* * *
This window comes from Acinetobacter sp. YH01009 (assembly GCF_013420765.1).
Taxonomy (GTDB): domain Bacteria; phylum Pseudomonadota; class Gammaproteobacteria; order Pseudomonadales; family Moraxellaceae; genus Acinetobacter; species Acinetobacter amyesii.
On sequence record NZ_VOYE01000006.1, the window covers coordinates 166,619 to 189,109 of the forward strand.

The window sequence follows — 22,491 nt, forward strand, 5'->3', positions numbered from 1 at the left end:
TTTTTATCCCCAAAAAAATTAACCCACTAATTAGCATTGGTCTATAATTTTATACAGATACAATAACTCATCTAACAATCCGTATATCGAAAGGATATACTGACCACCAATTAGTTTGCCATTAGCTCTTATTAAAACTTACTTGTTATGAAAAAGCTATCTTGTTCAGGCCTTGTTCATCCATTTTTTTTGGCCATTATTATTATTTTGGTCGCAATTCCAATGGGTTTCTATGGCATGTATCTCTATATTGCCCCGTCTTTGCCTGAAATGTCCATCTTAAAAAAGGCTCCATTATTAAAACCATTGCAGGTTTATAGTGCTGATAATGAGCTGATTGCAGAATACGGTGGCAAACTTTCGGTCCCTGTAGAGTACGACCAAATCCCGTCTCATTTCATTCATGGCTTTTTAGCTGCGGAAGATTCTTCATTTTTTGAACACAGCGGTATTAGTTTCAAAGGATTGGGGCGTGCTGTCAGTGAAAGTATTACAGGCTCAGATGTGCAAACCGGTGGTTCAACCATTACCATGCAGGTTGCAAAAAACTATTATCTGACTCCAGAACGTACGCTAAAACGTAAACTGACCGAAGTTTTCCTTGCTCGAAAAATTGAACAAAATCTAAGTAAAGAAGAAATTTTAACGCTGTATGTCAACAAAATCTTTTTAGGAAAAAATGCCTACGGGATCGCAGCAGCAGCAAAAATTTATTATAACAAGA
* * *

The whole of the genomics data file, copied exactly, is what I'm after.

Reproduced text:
This window comes from Acinetobacter sp. YH01009 (assembly GCF_013420765.1).
Taxonomy (GTDB): domain Bacteria; phylum Pseudomonadota; class Gammaproteobacteria; order Pseudomonadales; family Moraxellaceae; genus Acinetobacter; species Acinetobacter amyesii.
On sequence record NZ_VOYE01000006.1, the window covers coordinates 166,619 to 189,109 of the forward strand.

The window sequence follows — 22,491 nt, forward strand, 5'->3', positions numbered from 1 at the left end:
TTTTTATCCCCAAAAAAATTAACCCACTAATTAGCATTGGTCTATAATTTTATACAGATACAATAACTCATCTAACAATCCGTATATCGAAAGGATATACTGACCACCAATTAGTTTGCCATTAGCTCTTATTAAAACTTACTTGTTATGAAAAAGCTATCTTGTTCAGGCCTTGTTCATCCATTTTTTTTGGCCATTATTATTATTTTGGTCGCAATTCCAATGGGTTTCTATGGCATGTATCTCTATATTGCCCCGTCTTTGCCTGAAATGTCCATCTTAAAAAAGGCTCCATTATTAAAACCATTGCAGGTTTATAGTGCTGATAATGAGCTGATTGCAGAATACGGTGGCAAACTTTCGGTCCCTGTAGAGTACGACCAAATCCCGTCTCATTTCATTCATGGCTTTTTAGCTGCGGAAGATTCTTCATTTTTTGAACACAGCGGTATTAGTTTCAAAGGATTGGGGCGTGCTGTCAGTGAAAGTATTACAGGCTCAGATGTGCAAACCGGTGGTTCAACCATTACCATGCAGGTTGCAAAAAACTATTATCTGACTCCAGAACGTACGCTAAAACGTAAACTGACCGAAGTTTTCCTTGCTCGAAAAATTGAACAAAATCTAAGTAAAGAAGAAATTTTAACGCTGTATGTCAACAAAATCTTTTTAGGAAAAAATGCCTACGGGATCGCAGCAGCAGCAAAAATTTATTATAACAAGA